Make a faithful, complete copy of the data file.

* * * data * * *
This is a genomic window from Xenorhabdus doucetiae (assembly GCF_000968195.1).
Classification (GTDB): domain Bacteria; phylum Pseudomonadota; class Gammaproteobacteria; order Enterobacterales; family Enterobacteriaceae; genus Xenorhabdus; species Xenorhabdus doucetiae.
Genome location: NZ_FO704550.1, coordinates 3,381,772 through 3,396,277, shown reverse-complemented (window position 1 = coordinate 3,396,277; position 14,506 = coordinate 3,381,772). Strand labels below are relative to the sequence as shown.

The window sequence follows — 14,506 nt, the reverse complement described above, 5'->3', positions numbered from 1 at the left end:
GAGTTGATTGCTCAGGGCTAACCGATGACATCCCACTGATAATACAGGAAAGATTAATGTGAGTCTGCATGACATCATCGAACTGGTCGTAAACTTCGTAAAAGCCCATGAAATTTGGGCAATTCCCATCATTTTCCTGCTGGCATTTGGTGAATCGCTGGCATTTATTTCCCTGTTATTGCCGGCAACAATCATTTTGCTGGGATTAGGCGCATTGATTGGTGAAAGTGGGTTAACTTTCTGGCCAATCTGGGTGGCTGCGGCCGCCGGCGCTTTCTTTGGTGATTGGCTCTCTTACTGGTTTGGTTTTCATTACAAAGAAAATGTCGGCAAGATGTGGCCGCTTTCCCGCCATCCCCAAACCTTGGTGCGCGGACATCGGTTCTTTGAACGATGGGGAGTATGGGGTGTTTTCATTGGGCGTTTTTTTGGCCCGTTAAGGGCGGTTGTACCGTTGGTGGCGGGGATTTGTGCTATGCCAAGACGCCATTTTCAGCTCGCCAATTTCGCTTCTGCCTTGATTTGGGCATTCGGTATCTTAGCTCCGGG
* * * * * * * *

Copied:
This is a genomic window from Xenorhabdus doucetiae (assembly GCF_000968195.1).
Classification (GTDB): domain Bacteria; phylum Pseudomonadota; class Gammaproteobacteria; order Enterobacterales; family Enterobacteriaceae; genus Xenorhabdus; species Xenorhabdus doucetiae.
Genome location: NZ_FO704550.1, coordinates 3,381,772 through 3,396,277, shown reverse-complemented (window position 1 = coordinate 3,396,277; position 14,506 = coordinate 3,381,772). Strand labels below are relative to the sequence as shown.

The window sequence follows — 14,506 nt, the reverse complement described above, 5'->3', positions numbered from 1 at the left end:
GAGTTGATTGCTCAGGGCTAACCGATGACATCCCACTGATAATACAGGAAAGATTAATGTGAGTCTGCATGACATCATCGAACTGGTCGTAAACTTCGTAAAAGCCCATGAAATTTGGGCAATTCCCATCATTTTCCTGCTGGCATTTGGTGAATCGCTGGCATTTATTTCCCTGTTATTGCCGGCAACAATCATTTTGCTGGGATTAGGCGCATTGATTGGTGAAAGTGGGTTAACTTTCTGGCCAATCTGGGTGGCTGCGGCCGCCGGCGCTTTCTTTGGTGATTGGCTCTCTTACTGGTTTGGTTTTCATTACAAAGAAAATGTCGGCAAGATGTGGCCGCTTTCCCGCCATCCCCAAACCTTGGTGCGCGGACATCGGTTCTTTGAACGATGGGGAGTATGGGGTGTTTTCATTGGGCGTTTTTTTGGCCCGTTAAGGGCGGTTGTACCGTTGGTGGCGGGGATTTGTGCTATGCCAAGACGCCATTTTCAGCTCGCCAATTTCGCTTCTGCCTTGATTTGGGCATTCGGTATCTTAGCTCCGGG